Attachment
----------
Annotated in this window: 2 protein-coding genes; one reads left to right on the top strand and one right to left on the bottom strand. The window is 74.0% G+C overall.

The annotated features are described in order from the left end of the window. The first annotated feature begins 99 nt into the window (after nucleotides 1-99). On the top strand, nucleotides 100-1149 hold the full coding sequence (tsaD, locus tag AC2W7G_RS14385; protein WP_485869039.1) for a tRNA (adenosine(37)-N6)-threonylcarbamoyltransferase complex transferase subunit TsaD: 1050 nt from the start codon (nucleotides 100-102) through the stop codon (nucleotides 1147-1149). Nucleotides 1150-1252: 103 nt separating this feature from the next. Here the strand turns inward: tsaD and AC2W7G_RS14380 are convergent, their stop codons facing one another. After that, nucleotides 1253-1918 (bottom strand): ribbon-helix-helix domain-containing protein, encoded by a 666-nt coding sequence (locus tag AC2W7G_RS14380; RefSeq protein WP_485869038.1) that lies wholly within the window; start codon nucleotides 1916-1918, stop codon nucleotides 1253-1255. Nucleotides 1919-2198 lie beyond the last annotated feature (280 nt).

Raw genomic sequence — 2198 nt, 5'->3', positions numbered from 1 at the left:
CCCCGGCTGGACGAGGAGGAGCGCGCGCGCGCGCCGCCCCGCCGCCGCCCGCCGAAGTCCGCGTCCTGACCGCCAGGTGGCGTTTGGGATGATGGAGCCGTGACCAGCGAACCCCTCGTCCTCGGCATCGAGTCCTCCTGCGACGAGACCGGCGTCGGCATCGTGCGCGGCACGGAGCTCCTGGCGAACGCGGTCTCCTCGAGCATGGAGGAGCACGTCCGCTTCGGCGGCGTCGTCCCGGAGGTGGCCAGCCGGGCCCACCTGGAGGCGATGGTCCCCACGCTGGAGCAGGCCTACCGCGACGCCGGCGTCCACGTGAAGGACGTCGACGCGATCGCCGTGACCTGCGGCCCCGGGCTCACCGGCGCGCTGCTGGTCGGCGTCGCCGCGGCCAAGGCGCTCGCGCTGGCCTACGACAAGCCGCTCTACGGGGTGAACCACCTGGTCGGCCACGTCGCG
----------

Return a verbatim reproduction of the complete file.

Annotated in this window: 2 protein-coding genes; one reads left to right on the top strand and one right to left on the bottom strand. The window is 74.0% G+C overall.

The annotated features are described in order from the left end of the window. The first annotated feature begins 99 nt into the window (after nucleotides 1-99). On the top strand, nucleotides 100-1149 hold the full coding sequence (tsaD, locus tag AC2W7G_RS14385; protein WP_485869039.1) for a tRNA (adenosine(37)-N6)-threonylcarbamoyltransferase complex transferase subunit TsaD: 1050 nt from the start codon (nucleotides 100-102) through the stop codon (nucleotides 1147-1149). Nucleotides 1150-1252: 103 nt separating this feature from the next. Here the strand turns inward: tsaD and AC2W7G_RS14380 are convergent, their stop codons facing one another. After that, nucleotides 1253-1918 (bottom strand): ribbon-helix-helix domain-containing protein, encoded by a 666-nt coding sequence (locus tag AC2W7G_RS14380; RefSeq protein WP_485869038.1) that lies wholly within the window; start codon nucleotides 1916-1918, stop codon nucleotides 1253-1255. Nucleotides 1919-2198 lie beyond the last annotated feature (280 nt).

Raw genomic sequence — 2198 nt, 5'->3', positions numbered from 1 at the left:
CCCCGGCTGGACGAGGAGGAGCGCGCGCGCGCGCCGCCCCGCCGCCGCCCGCCGAAGTCCGCGTCCTGACCGCCAGGTGGCGTTTGGGATGATGGAGCCGTGACCAGCGAACCCCTCGTCCTCGGCATCGAGTCCTCCTGCGACGAGACCGGCGTCGGCATCGTGCGCGGCACGGAGCTCCTGGCGAACGCGGTCTCCTCGAGCATGGAGGAGCACGTCCGCTTCGGCGGCGTCGTCCCGGAGGTGGCCAGCCGGGCCCACCTGGAGGCGATGGTCCCCACGCTGGAGCAGGCCTACCGCGACGCCGGCGTCCACGTGAAGGACGTCGACGCGATCGCCGTGACCTGCGGCCCCGGGCTCACCGGCGCGCTGCTGGTCGGCGTCGCCGCGGCCAAGGCGCTCGCGCTGGCCTACGACAAGCCGCTCTACGGGGTGAACCACCTGGTCGGCCACGTCGCG